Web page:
Officials have made the decision to begin making the year-long transition from the online plagiarism checker SafeAssign to using Turnitin as the university’s safeguard.
Senior Vice Provost for Undergraduate Studies Peter Jones said SafeAssign software was originally introduced as part of the university’s contract with Blackboard. Initially, the program had to be purchased separately and the university stopped using the program. It was later included as a free add-on, which caused the university to continue using SafeAssign to check for plagiarism.
About six months ago, many faculty members and schools, namely the Fox School of Business, issued complaints about the software claiming it was not “student-friendly” and that the university should seek alternative programs that could yield more accurate results in detecting plagiarism.
“Computer Services did that and found an alternative method called Turnitin,” Jones said.
According to the SafeAssign website, SafeAssign is “a tool used to prevent plagiarism and to create opportunities to help students identify how to properly attribute sources rather than paraphrase.”
Turnitin is a software that can be purchased in conjunction with another program, iThenticate. According to the Turnitin website, it is the “global leader in evaluating and improving student writing. The company’s cloud-based service for originality checking, online grading and peer review saves instructors time and provides rich feedback to students.”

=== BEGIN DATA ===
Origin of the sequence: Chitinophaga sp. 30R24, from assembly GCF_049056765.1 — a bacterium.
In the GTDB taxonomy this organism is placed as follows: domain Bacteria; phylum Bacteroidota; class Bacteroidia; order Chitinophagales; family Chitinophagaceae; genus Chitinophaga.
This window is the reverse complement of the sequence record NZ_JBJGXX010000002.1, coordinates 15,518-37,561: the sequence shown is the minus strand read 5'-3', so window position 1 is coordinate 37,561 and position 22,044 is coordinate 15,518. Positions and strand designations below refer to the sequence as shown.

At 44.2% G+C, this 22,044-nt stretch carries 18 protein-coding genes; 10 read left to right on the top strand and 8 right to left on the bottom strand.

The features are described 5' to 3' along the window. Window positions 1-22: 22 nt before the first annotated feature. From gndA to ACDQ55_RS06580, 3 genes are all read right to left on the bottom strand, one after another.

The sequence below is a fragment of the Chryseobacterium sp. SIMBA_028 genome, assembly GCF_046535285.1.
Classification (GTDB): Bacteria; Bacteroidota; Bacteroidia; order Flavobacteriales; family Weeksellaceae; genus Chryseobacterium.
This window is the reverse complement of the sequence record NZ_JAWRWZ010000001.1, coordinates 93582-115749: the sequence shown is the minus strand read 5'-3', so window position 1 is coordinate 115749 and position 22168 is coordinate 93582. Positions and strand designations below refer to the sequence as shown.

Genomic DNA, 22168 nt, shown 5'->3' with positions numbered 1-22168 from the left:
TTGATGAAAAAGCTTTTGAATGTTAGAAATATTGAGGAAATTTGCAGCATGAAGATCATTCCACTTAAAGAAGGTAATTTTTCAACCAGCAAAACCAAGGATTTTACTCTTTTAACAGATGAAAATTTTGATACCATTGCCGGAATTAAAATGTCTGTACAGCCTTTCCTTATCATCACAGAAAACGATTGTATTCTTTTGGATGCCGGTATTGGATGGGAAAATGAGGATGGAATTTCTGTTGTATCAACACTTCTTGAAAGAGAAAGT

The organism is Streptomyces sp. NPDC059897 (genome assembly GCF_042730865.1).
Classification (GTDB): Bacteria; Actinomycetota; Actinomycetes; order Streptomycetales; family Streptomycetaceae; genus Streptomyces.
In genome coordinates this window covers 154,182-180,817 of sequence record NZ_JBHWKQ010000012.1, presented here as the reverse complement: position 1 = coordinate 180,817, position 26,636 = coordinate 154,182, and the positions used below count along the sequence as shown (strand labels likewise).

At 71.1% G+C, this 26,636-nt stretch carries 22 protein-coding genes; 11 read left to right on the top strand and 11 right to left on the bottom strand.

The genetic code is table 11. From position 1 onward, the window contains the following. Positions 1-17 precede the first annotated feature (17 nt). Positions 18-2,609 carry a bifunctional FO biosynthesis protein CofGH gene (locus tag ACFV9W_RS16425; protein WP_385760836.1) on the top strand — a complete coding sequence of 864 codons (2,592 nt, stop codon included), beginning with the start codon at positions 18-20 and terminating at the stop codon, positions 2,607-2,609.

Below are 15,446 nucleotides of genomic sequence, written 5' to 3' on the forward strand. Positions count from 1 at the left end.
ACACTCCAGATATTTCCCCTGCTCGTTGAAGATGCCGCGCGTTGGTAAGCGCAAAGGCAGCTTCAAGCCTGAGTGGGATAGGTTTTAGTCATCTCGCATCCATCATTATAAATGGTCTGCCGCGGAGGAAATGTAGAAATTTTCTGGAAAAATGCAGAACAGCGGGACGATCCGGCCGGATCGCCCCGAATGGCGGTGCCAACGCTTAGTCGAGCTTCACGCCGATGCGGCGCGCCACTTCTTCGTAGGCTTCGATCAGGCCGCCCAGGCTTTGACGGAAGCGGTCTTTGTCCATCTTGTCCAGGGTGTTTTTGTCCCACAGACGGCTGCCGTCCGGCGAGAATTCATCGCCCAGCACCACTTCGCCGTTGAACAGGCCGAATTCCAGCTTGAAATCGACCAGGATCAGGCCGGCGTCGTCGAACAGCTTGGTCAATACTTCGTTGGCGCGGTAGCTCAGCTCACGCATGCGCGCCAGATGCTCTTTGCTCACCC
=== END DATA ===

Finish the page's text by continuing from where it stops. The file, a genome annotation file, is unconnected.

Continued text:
Department of Computer Services’ Lead Software Developer Sherry Borden ran comparison of SafeAssign and Turnitin before determining Turnitin was better for Temple’s needs.
“One of the difficulties we are going to face in the transition is the way both these programs work,” Jones said.
When student work is submitted through SafeAssign, it is searched against a database as well as all published student material from Temple and other schools using SafeAssign.
It costs the university $60,000 a year to use both programs.
“As we migrate to Turnitin, it is essentially looking at the same external databases in terms of published materials, but it’s not looking at the same student database,” Jones said. “It’s looking at the same student database for people that are using Turnitin. At Temple, that database is fairly small because we’ve only just moved to Turnitin.”
Temple Student Government was also involved and discussed how the university would identify plagiarized work, and suggested that informational videos be made to develop a standard for student and faculty as to what is defined as plagiarism. The videos are expected to be ready for the start of next academic year.
Additionally, TSG suggested having a student honor code to make academic standards more explicit for students.
“Right now, we essentially have a void,” Jones said. “We have faculty with individual views on what is plagiarism, and you may not get consistency within a department let alone a college or university. Equally we have students coming from diverse backgrounds who have been taught in different ways.”
According to Edudemic.com, between 2010-2011, 35 million papers were submitted through Turnitin, resulting in 128 million content matches.
“I think people get away with more than they get caught for,” freshman Jacqueline Hempstead said. “I think the fact that it is a machine in itself has flaws, it can miss stuff.”
“I’ve taken a few classes that use Turnitin, and I’ve never had any problems,” junior Vaughn La Voice said. “They always give you a fair forewarning about being careful with combinations of words if you’re taking it from someone else.”
Logan Beck can be reached at email@example.com.